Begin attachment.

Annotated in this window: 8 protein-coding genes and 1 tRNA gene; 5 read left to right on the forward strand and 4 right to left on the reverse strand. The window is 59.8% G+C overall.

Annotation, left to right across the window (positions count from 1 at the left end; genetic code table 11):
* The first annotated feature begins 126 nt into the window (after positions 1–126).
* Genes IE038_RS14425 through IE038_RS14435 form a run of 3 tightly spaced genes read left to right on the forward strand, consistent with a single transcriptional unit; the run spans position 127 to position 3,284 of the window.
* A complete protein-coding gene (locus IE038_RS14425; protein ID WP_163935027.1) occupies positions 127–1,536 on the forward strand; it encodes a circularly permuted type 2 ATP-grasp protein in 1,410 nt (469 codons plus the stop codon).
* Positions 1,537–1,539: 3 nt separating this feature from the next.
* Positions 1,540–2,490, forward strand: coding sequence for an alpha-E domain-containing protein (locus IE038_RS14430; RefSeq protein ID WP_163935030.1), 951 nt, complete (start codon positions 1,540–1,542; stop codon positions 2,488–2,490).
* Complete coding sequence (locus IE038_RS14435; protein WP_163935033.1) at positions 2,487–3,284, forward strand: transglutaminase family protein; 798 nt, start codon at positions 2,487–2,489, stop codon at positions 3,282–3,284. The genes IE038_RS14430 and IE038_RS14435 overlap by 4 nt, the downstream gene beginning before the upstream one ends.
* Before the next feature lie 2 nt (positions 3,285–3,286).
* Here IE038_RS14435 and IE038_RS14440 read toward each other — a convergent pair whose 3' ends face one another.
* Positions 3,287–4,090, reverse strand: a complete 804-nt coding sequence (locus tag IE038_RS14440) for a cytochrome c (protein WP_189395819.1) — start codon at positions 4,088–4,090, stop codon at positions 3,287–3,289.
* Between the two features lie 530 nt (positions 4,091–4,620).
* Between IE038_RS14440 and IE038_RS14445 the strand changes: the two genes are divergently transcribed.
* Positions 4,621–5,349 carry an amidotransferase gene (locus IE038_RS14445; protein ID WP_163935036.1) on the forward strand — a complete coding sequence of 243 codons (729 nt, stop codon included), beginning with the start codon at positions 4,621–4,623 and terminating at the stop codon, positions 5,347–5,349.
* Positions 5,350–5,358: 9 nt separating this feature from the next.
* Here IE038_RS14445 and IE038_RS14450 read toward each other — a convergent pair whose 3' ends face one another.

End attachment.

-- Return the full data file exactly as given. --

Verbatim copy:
Annotated in this window: 8 protein-coding genes and 1 tRNA gene; 5 read left to right on the forward strand and 4 right to left on the reverse strand. The window is 59.8% G+C overall.

Annotation, left to right across the window (positions count from 1 at the left end; genetic code table 11):
* The first annotated feature begins 126 nt into the window (after positions 1–126).
* Genes IE038_RS14425 through IE038_RS14435 form a run of 3 tightly spaced genes read left to right on the forward strand, consistent with a single transcriptional unit; the run spans position 127 to position 3,284 of the window.
* A complete protein-coding gene (locus IE038_RS14425; protein ID WP_163935027.1) occupies positions 127–1,536 on the forward strand; it encodes a circularly permuted type 2 ATP-grasp protein in 1,410 nt (469 codons plus the stop codon).
* Positions 1,537–1,539: 3 nt separating this feature from the next.
* Positions 1,540–2,490, forward strand: coding sequence for an alpha-E domain-containing protein (locus IE038_RS14430; RefSeq protein ID WP_163935030.1), 951 nt, complete (start codon positions 1,540–1,542; stop codon positions 2,488–2,490).
* Complete coding sequence (locus IE038_RS14435; protein WP_163935033.1) at positions 2,487–3,284, forward strand: transglutaminase family protein; 798 nt, start codon at positions 2,487–2,489, stop codon at positions 3,282–3,284. The genes IE038_RS14430 and IE038_RS14435 overlap by 4 nt, the downstream gene beginning before the upstream one ends.
* Before the next feature lie 2 nt (positions 3,285–3,286).
* Here IE038_RS14435 and IE038_RS14440 read toward each other — a convergent pair whose 3' ends face one another.
* Positions 3,287–4,090, reverse strand: a complete 804-nt coding sequence (locus tag IE038_RS14440) for a cytochrome c (protein WP_189395819.1) — start codon at positions 4,088–4,090, stop codon at positions 3,287–3,289.
* Between the two features lie 530 nt (positions 4,091–4,620).
* Between IE038_RS14440 and IE038_RS14445 the strand changes: the two genes are divergently transcribed.
* Positions 4,621–5,349 carry an amidotransferase gene (locus IE038_RS14445; protein ID WP_163935036.1) on the forward strand — a complete coding sequence of 243 codons (729 nt, stop codon included), beginning with the start codon at positions 4,621–4,623 and terminating at the stop codon, positions 5,347–5,349.
* Positions 5,350–5,358: 9 nt separating this feature from the next.
* Here IE038_RS14445 and IE038_RS14450 read toward each other — a convergent pair whose 3' ends face one another.